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Ube, The Blade

Jan 10, 2001
I've covered the sheath and handle to the point that the blade became jealous from lack of attention, and tried to cuddle alongside my ribs :eek:
First, it is the sharpest "from the sheath" Khukuri I've received. the section about 2" behind the "sweet spot" will shave hair. An old Radiac black Arkansas stone will just skip along the sweet spot, and only wants to bite at the tip and toward the cho.

The blade is as near perfect, I think, as a man with a hammer can make. The spine is 1/2" at the bolster, and tapers to 1/4" at the end of the fuller, and then bevels to the point. The fullers are identical, in shape and in location. The spine is straight - there is no waver, no ripple, the length of the blade. I do not believe a modern machinest with a CNC precision grinder could make this blade.

There is an 18-year-old Lilac bush which has encroached on our back fence, and collected debris to the point that needed attention. The stalks from the main trunk are 1" to 2". Some were dead, and as hard and springy as cable. I have an old army surplus machete (no contest) and a bush axe, or "ditch cutter" - a version of the old bill hook, with a 4' handle. The machete cut the smaller live branches, cut into the larger ones about 1/3, and bounced off the dead ones, large or small. The bush axe, with its' much greater leverage, cut everything, but needed two strokes on the heavier dead stuff. The UBE matched the bush axe, except on the large dead stalks where I was able to get a 45° down-stroke. Then, it cut the heaviest of them, live or dead, with one stroke and wanted to continue on a couple of times.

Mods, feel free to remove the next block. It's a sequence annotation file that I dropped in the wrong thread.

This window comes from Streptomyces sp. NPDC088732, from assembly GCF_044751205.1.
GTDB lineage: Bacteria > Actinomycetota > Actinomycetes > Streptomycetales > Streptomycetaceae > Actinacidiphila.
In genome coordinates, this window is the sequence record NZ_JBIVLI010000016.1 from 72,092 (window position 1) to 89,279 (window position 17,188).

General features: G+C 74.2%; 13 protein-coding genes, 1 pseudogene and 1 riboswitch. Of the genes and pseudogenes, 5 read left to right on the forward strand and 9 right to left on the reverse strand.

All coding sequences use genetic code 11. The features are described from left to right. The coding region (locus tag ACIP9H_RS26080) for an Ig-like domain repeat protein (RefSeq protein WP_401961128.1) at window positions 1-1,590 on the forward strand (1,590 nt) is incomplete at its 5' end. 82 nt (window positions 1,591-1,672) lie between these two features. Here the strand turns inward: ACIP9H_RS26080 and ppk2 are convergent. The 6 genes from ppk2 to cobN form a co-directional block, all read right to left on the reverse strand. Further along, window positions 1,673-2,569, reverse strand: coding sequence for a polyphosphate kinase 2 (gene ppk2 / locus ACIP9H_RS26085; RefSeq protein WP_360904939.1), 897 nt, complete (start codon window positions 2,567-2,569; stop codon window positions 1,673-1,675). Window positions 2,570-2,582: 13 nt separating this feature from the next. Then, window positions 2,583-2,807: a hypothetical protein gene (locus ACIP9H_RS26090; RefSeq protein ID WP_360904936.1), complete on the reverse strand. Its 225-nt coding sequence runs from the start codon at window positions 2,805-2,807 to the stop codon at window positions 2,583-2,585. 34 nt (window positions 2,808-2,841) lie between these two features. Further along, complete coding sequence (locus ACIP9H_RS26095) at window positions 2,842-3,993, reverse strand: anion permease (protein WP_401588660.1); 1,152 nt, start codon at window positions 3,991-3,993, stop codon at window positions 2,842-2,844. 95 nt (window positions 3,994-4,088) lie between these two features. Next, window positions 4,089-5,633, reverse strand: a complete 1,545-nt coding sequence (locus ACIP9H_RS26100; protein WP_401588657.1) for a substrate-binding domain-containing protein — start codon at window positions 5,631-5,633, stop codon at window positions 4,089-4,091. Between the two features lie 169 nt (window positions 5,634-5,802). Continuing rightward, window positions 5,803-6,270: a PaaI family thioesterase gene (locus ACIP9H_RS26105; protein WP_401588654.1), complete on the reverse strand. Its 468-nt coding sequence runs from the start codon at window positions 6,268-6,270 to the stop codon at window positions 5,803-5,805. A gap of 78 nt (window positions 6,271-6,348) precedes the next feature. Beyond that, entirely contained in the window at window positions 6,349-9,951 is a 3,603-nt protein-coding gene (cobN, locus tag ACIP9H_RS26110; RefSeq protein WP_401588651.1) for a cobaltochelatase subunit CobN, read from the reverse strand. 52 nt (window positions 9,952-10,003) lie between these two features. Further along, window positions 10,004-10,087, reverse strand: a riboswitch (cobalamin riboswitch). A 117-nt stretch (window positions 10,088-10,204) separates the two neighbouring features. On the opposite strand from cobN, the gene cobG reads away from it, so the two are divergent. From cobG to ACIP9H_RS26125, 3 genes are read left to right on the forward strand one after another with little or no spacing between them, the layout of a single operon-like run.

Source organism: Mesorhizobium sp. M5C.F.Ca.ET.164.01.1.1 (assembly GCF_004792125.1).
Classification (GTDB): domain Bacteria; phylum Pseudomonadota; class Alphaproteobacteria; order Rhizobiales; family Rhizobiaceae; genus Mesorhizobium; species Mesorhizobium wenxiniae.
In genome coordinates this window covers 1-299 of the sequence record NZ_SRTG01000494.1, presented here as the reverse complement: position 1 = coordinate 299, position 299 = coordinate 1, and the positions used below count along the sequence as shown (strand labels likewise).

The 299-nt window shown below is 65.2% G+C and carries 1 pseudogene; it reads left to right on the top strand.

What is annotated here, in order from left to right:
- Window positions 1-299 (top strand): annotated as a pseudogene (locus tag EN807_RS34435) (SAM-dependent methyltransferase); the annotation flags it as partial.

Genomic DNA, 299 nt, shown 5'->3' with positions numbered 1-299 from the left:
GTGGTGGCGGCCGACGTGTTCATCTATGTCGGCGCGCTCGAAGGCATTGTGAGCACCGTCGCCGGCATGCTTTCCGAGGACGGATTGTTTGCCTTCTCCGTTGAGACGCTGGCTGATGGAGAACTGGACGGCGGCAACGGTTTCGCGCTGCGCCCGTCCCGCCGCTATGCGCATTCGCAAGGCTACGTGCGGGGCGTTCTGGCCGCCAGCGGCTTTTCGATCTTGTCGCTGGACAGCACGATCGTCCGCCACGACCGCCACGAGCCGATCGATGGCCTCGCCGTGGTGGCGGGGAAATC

I can't retain my balance without the cane, or a good hand-hold on the off-side, so my strokes were carefully thought out before hand, and the fence rail could have added something in a couple of positions. Regardless, I've taken down 4" oak saplings with two-three levered strokes with the bush axe, and the UBE held its own. It in no way can equal the axe in over-all cutting, but for a one-handed blade, it is remarkable. I brought out the 18" Garud AK, and (after a hurried prayer) tried it on a couple of the big live stalks. It whistled through one, and took all but the bark on the far side on the other. The difference in grips (the carved UBE grip is unshakeable) was enough to make this a non-test of the AK. With a handle I wasn't afraid to use hard, it would be unstoppable.
The grip on the UBE is very ornate, but was meant to be used. The leaf and vine pattern is in very heavy relief, with few delicate ends or edges in a position to take a knock. The grip you can achieve is phenomenal, as the carving bites into you hand, and welds the knife in place. As a fighter, it isn't as fast as a Malla or Gelbu Special, but it will take an arm off an opponent without slowing down.

Finn, you've made another convert!!
No hair on it yet, but the wanderobo with the driveway sealing scheme might come back....we'll see
Sounds Awsome Wal, It sounds as though you have acquired the best of all worlds. I can't wait, I've started my Grande Supremeo UBE Fund already. It is just a matter of a little more time,......time .......time AHHHHH! Congradulations on a great acquisition. :cool: :cool:

"balance without the cane, or a good hand-hold on the off-side"

Now that is determination.


Nah - just shaky old legs and a shiny new Khuk. That's what it took to get me up off my duff:eek:
Great field report Wal. Sounds like the handle carving works the same as on an old style Scottish dirk.

Another thing the UBE does well is function as a field-expedient draw knife. That upcurve at the point provides a more secure rest for the hand on the spine.